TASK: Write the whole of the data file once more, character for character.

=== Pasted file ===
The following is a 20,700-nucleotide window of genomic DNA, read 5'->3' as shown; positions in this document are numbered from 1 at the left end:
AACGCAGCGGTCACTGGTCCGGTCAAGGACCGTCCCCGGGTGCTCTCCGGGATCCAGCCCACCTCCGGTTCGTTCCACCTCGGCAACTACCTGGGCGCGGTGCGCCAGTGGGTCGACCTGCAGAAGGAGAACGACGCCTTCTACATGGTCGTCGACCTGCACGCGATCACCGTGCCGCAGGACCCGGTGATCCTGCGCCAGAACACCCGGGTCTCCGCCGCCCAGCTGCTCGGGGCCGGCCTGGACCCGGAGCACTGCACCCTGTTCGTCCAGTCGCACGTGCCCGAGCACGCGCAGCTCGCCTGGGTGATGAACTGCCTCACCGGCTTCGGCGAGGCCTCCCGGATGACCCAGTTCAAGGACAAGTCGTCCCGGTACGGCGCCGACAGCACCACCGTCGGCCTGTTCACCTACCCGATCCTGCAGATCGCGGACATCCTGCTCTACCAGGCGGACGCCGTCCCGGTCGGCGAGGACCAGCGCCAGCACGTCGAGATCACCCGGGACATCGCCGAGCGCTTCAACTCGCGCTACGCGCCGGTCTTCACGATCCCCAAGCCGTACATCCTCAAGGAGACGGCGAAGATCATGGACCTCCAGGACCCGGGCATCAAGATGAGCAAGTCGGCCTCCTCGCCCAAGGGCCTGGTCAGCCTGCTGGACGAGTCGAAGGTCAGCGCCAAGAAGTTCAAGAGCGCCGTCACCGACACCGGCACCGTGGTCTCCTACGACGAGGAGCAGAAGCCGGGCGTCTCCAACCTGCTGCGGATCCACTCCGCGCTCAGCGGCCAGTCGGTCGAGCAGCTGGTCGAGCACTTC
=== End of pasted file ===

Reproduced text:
The following is a 20,700-nucleotide window of genomic DNA, read 5'->3' as shown; positions in this document are numbered from 1 at the left end:
AACGCAGCGGTCACTGGTCCGGTCAAGGACCGTCCCCGGGTGCTCTCCGGGATCCAGCCCACCTCCGGTTCGTTCCACCTCGGCAACTACCTGGGCGCGGTGCGCCAGTGGGTCGACCTGCAGAAGGAGAACGACGCCTTCTACATGGTCGTCGACCTGCACGCGATCACCGTGCCGCAGGACCCGGTGATCCTGCGCCAGAACACCCGGGTCTCCGCCGCCCAGCTGCTCGGGGCCGGCCTGGACCCGGAGCACTGCACCCTGTTCGTCCAGTCGCACGTGCCCGAGCACGCGCAGCTCGCCTGGGTGATGAACTGCCTCACCGGCTTCGGCGAGGCCTCCCGGATGACCCAGTTCAAGGACAAGTCGTCCCGGTACGGCGCCGACAGCACCACCGTCGGCCTGTTCACCTACCCGATCCTGCAGATCGCGGACATCCTGCTCTACCAGGCGGACGCCGTCCCGGTCGGCGAGGACCAGCGCCAGCACGTCGAGATCACCCGGGACATCGCCGAGCGCTTCAACTCGCGCTACGCGCCGGTCTTCACGATCCCCAAGCCGTACATCCTCAAGGAGACGGCGAAGATCATGGACCTCCAGGACCCGGGCATCAAGATGAGCAAGTCGGCCTCCTCGCCCAAGGGCCTGGTCAGCCTGCTGGACGAGTCGAAGGTCAGCGCCAAGAAGTTCAAGAGCGCCGTCACCGACACCGGCACCGTGGTCTCCTACGACGAGGAGCAGAAGCCGGGCGTCTCCAACCTGCTGCGGATCCACTCCGCGCTCAGCGGCCAGTCGGTCGAGCAGCTGGTCGAGCACTTC